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NEW DELHI, March 3

FAIRNESS creams - the fastest growing segment of the Rs 1,300-crore skin care market - may just acquire a blemish.

Ads that attribute success in marriage, career prospects, or family approval
to the application of fairness creams have come under fire. The Government has written to several satellite television channels to stop airing ads promoting
whitening creams on the premise that these are demeaning to women and promote complexion prejudices.

The move is a fallout of an NGO - the All India Democratic Women's
Association - petitioning 00000the Government against a particular fairness
cream ad stating that this ad was an `affront to a woman's dignity and blatantly promotes preference for a son'.

If implemented, the move could spell bad news for personal care companies.
The Rs 650-crore fairness creams market is led by Hindustan Lever's Fair &
Lovely which has a dominant 75-80 per cent share. Other significant players are CavinKare's Fairever, Godrej Fair Glow, and Emami Naturally Fair, all of which spend significantly on television advertising.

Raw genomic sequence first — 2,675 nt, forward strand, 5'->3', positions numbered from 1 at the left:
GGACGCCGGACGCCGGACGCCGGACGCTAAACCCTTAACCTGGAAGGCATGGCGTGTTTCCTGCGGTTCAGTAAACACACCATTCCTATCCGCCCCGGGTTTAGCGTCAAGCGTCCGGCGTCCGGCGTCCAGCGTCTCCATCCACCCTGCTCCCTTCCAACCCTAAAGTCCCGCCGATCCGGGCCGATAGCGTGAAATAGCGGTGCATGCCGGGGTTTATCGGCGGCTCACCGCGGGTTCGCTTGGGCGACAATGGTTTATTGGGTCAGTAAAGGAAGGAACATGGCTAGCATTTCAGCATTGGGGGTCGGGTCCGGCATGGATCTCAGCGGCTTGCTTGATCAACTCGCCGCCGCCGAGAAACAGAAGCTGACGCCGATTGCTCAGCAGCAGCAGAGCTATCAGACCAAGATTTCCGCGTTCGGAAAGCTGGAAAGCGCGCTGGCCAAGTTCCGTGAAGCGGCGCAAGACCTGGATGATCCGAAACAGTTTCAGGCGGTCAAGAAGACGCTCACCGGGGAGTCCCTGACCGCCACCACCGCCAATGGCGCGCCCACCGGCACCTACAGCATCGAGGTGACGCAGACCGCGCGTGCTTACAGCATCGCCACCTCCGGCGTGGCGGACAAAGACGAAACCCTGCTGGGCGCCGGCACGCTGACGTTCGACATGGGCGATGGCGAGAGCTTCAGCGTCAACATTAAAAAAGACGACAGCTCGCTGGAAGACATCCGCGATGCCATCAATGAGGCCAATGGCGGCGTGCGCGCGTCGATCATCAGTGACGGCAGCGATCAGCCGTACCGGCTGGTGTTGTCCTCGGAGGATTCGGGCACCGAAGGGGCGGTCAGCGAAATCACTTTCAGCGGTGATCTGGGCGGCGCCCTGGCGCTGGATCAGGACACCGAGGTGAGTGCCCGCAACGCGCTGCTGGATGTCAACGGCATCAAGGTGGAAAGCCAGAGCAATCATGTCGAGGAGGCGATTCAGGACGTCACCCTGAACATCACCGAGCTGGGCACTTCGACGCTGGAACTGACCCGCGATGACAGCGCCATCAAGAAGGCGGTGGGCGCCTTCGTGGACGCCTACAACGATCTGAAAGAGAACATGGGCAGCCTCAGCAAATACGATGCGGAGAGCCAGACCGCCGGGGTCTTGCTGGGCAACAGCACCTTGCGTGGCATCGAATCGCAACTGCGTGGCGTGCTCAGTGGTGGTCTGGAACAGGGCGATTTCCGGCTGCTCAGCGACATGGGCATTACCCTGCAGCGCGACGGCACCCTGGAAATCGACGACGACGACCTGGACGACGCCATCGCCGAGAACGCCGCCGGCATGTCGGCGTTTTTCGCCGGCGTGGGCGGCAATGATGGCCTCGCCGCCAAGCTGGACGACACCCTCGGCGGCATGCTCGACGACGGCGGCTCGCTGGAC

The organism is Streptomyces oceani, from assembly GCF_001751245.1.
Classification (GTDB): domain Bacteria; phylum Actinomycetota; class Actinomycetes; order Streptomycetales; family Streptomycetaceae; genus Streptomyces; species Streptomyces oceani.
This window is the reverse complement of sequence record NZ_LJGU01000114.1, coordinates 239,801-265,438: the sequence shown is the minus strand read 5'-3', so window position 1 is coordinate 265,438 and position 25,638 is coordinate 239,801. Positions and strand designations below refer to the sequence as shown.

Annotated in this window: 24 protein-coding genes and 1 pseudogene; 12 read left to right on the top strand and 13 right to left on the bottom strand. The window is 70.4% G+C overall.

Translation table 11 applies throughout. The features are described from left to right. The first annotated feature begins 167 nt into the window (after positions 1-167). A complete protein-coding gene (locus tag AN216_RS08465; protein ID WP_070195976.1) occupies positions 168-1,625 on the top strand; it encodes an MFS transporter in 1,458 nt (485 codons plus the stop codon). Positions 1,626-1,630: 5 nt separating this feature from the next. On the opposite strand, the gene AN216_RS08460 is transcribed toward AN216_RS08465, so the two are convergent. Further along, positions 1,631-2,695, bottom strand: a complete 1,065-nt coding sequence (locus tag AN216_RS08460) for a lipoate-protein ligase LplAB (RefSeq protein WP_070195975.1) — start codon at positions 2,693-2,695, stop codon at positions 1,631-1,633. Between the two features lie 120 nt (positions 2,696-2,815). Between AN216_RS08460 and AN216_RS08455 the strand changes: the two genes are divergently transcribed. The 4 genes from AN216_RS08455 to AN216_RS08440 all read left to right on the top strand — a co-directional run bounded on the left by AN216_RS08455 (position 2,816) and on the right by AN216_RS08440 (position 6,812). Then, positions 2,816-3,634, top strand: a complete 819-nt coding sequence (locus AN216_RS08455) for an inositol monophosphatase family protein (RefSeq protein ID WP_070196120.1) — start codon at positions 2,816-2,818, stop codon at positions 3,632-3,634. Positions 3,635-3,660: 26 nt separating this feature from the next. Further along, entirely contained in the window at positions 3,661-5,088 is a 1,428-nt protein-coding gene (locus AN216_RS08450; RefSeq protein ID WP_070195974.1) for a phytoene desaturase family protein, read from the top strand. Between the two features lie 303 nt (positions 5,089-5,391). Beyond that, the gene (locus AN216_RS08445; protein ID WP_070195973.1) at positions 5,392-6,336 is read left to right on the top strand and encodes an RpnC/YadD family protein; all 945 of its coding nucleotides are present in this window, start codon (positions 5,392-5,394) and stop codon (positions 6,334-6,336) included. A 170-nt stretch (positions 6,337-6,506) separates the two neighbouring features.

Fair & Lovely's television ad spend for the October-December 2002 period
was Rs 3.3 crore, Emami's was Rs 2.5 crore, Fairever's Rs 2.2 crore and Godrej FairGlow, Rs 20 lakh in the same period, according to media tracking agency Current Opinion & Future Trends.

For the time being, however, the corporates are playing it safe.

"The reference in the petition is to one specific ad. It is not likely to
impact the entire industry," said sources at Godrej Consumer Products Ltd.

Said Mr Aditya Agarwal, Director, Emami Group, "Several personal care
categories promote the promise of looking good through their ads. Why single out fairness creams? In any case, the reference seems to be to one specific brand."

HLL's spokesperson, meanwhile, declined to comment on the issue.

Just last week, the Information & Broadcasting Minister, Mr Ravi Shankar
Prasad, announced in the Lok Sabha that show-cause notices had been served to
some satellite channels for telecasting ads in violation of provisions of the
advertising code. The Minister's statement also adds that in 13 cases,
television channels had been directed not to show the ads which defied the code.

But TV channels are taking a guarded approach to the issue.

As a Star spokesperson said, "We will take a decision in consultation with
our clients."

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